In the first examples of dropping cars to the street, young Pachucos filled the trunks of their Chevys with sandbags or clipped off a few leaf springs from the suspension, forcing their cars to ride low. They slowly cruised East L.A. barrio streets in a show of exaggerated style that mirrored the traditional Pasao dance of sexual flirtation once practiced between young men and women in the central plazas of Mexican villages. These early lowrider cruises articulated distinct statements of class, ethnicity and style very different from the unhinged, volatile speed of ’50s white teenage SoCal hot-rod car culture.

Paradise Road is located in the Meitou-ku district of Nagoya. The garage is owned by Junichi Shimodaira, who has been building lowrider and custom cars since 1987. Shimodaira is known for customizing less popular American car models and styles. His shop celebrates its 20th anniversary this year, and its reputation attracted a visit from American Kustom Kulture icon Ed “Big Daddy” Roth in 2001.

Interest in lowriders started in Japan during the ’80s, according to Shimodaira. At that time most car freaks were bosozoku-type bad boys. They had bike and car clubs that originated during the ’50s and were often recruiting grounds for the yakuza mobsters.

“These guys were the first to get interested in the super-low look of cars,” Shimodaira said. “The low stance of a car was important for young guys in Japan. First they customized the suspensions to drop the car way down. They retuned the engines and used new paint colors.

“I first saw American car magazines back in 1981,” Shimodaira continued. “That’s when I first saw lowriders. I had no idea they were based in California- Mexican culture. I liked the look of those low cars, so I started digging around for more information about the culture of it.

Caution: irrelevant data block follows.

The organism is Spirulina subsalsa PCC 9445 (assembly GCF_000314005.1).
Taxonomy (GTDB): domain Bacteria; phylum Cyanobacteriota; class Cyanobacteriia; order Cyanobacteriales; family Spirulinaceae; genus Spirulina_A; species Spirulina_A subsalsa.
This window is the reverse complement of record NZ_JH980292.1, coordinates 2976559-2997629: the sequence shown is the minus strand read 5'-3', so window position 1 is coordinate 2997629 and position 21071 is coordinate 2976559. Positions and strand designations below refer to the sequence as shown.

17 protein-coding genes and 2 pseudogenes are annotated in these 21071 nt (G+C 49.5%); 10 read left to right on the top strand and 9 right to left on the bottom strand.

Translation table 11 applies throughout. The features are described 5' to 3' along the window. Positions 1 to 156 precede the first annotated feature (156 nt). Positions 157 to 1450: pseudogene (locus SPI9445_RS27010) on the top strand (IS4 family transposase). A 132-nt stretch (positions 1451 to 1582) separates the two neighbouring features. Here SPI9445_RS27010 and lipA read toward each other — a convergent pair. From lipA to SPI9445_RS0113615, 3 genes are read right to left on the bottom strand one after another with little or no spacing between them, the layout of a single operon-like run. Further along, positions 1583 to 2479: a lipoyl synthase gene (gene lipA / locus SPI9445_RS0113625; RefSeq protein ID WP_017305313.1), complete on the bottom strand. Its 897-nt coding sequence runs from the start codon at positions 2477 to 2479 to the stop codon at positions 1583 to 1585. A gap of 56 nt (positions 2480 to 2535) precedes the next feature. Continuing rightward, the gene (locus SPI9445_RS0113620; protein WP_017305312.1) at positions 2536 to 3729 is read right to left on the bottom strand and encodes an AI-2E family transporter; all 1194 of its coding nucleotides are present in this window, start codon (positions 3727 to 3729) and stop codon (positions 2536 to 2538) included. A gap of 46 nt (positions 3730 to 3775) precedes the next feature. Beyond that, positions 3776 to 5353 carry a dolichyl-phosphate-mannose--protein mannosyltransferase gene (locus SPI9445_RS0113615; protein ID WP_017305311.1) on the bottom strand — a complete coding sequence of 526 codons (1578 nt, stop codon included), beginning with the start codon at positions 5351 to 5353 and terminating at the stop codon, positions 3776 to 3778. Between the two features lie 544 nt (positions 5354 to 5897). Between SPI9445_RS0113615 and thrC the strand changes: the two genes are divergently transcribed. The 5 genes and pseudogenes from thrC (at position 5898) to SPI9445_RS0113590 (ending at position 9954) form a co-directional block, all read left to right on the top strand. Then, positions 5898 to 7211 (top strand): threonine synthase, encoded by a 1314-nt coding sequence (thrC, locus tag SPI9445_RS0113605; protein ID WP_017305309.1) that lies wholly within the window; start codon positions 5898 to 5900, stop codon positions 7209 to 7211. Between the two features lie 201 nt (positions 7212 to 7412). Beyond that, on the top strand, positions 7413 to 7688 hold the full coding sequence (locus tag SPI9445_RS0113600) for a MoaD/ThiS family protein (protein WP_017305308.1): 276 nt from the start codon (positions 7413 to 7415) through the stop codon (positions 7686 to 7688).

“I went to L.A. for the first time in 1987 when I was 27 years old. I couldn’t speak much English but I found a Pep Boys auto-accessories shop. There were cars parked there with very low stances, amazing wire wheels and very slick paint jobs. I took a lot of photos. When I got back to Japan I showed these photos to some bosozoku guys. They were completely shocked. They had no idea about this Mexican lowrider scene. They had their hands on their chins looking at the photos. I could see their gears grinding.”

Seeing the beauty in these exotic foreign machines had a profound effect on Shimodaira and the bosozoku. Here were new forms of visual prestige from a far-off place.

“Japan lowrider culture first started in Nagoya,” Shimodaira said. “The car people here are proud of this fact. All the shops in Nagoya are friendly with each other. We often have cruise nights together with many different cars from different garages. The car culture here is different from places such as Tokyo. Tokyo and Osaka are big cities; Nagoya is smaller and people here have different attitudes. The Toyota, Yamaha and Honda companies are here, and this adds to the car-culture feeling.”

Anthropologist and photographer Michael McCabe traveled with a group of enthusiasts of American cars in 2007. His book “Kustom Japan” is published by Hardy Marks (2008) ¥3,750. Available online at www.lastgasp.com; Mooneyes, Yokohama

In line with COVID-19 guidelines, the government is strongly requesting that residents and visitors exercise caution if they choose to visit bars, restaurants, music venues and other public spaces.
Coronavirus banner